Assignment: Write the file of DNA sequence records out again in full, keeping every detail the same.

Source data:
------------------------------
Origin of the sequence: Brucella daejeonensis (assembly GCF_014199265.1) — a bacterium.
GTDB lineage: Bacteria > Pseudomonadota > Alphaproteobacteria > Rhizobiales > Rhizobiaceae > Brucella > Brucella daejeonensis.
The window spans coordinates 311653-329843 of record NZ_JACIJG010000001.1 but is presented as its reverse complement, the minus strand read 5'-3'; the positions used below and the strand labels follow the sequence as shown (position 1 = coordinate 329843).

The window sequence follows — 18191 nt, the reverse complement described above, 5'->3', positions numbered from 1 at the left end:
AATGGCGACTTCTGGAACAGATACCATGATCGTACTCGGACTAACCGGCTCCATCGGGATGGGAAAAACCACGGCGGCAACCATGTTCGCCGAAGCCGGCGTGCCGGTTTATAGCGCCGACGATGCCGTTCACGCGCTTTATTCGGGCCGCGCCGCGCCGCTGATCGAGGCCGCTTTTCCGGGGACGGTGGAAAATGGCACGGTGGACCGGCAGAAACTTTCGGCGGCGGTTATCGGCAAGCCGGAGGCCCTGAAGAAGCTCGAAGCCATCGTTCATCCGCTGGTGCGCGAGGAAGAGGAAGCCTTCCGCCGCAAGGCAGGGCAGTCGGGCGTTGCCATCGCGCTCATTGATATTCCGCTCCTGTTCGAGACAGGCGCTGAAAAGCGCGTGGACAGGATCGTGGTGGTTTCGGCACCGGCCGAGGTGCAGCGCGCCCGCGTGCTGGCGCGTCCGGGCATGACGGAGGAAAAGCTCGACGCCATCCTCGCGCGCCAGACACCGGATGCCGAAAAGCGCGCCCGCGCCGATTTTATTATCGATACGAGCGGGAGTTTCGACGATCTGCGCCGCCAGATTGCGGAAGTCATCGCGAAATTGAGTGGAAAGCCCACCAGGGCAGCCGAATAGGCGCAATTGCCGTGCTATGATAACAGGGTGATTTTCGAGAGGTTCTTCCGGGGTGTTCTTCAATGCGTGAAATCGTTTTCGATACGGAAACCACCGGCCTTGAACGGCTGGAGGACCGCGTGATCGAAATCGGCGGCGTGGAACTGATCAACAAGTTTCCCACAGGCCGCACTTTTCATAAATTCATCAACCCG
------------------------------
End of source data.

Origin of the sequence: Brucella daejeonensis (assembly GCF_014199265.1) — a bacterium.
GTDB lineage: Bacteria > Pseudomonadota > Alphaproteobacteria > Rhizobiales > Rhizobiaceae > Brucella > Brucella daejeonensis.
The window spans coordinates 311653-329843 of record NZ_JACIJG010000001.1 but is presented as its reverse complement, the minus strand read 5'-3'; the positions used below and the strand labels follow the sequence as shown (position 1 = coordinate 329843).

The window sequence follows — 18191 nt, the reverse complement described above, 5'->3', positions numbered from 1 at the left end:
AATGGCGACTTCTGGAACAGATACCATGATCGTACTCGGACTAACCGGCTCCATCGGGATGGGAAAAACCACGGCGGCAACCATGTTCGCCGAAGCCGGCGTGCCGGTTTATAGCGCCGACGATGCCGTTCACGCGCTTTATTCGGGCCGCGCCGCGCCGCTGATCGAGGCCGCTTTTCCGGGGACGGTGGAAAATGGCACGGTGGACCGGCAGAAACTTTCGGCGGCGGTTATCGGCAAGCCGGAGGCCCTGAAGAAGCTCGAAGCCATCGTTCATCCGCTGGTGCGCGAGGAAGAGGAAGCCTTCCGCCGCAAGGCAGGGCAGTCGGGCGTTGCCATCGCGCTCATTGATATTCCGCTCCTGTTCGAGACAGGCGCTGAAAAGCGCGTGGACAGGATCGTGGTGGTTTCGGCACCGGCCGAGGTGCAGCGCGCCCGCGTGCTGGCGCGTCCGGGCATGACGGAGGAAAAGCTCGACGCCATCCTCGCGCGCCAGACACCGGATGCCGAAAAGCGCGCCCGCGCCGATTTTATTATCGATACGAGCGGGAGTTTCGACGATCTGCGCCGCCAGATTGCGGAAGTCATCGCGAAATTGAGTGGAAAGCCCACCAGGGCAGCCGAATAGGCGCAATTGCCGTGCTATGATAACAGGGTGATTTTCGAGAGGTTCTTCCGGGGTGTTCTTCAATGCGTGAAATCGTTTTCGATACGGAAACCACCGGCCTTGAACGGCTGGAGGACCGCGTGATCGAAATCGGCGGCGTGGAACTGATCAACAAGTTTCCCACAGGCCGCACTTTTCATAAATTCATCAACCCG